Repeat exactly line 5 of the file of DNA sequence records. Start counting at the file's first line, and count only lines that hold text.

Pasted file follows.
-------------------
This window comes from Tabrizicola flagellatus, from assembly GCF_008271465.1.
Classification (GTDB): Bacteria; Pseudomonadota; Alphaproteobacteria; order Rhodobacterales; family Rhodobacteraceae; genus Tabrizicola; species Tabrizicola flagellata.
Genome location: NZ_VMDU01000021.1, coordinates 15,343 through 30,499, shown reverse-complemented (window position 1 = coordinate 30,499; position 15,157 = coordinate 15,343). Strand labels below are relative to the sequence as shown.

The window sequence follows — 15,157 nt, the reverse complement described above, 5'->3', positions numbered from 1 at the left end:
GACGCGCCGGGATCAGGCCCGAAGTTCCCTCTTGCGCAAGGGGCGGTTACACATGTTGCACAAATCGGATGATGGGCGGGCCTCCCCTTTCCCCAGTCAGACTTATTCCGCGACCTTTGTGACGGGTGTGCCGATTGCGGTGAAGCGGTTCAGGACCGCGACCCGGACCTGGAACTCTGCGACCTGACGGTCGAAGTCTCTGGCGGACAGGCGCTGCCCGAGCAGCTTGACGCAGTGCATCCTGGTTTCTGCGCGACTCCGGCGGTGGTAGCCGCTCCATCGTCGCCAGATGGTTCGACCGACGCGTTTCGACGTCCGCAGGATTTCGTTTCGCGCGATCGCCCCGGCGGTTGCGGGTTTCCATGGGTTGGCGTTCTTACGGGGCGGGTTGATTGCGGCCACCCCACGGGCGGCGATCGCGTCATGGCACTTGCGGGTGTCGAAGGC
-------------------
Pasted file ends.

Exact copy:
GACGCGCCGGGATCAGGCCCGAAGTTCCCTCTTGCGCAAGGGGCGGTTACACATGTTGCACAAATCGGATGATGGGCGGGCCTCCCCTTTCCCCAGTCAGACTTATTCCGCGACCTTTGTGACGGGTGTGCCGATTGCGGTGAAGCGGTTCAGGACCGCGACCCGGACCTGGAACTCTGCGACCTGACGGTCGAAGTCTCTGGCGGACAGGCGCTGCCCGAGCAGCTTGACGCAGTGCATCCTGGTTTCTGCGCGACTCCGGCGGTGGTAGCCGCTCCATCGTCGCCAGATGGTTCGACCGACGCGTTTCGACGTCCGCAGGATTTCGTTTCGCGCGATCGCCCCGGCGGTTGCGGGTTTCCATGGGTTGGCGTTCTTACGGGGCGGGTTGATTGCGGCCACCCCACGGGCGGCGATCGCGTCATGGCACTTGCGGGTGTCGAAGGC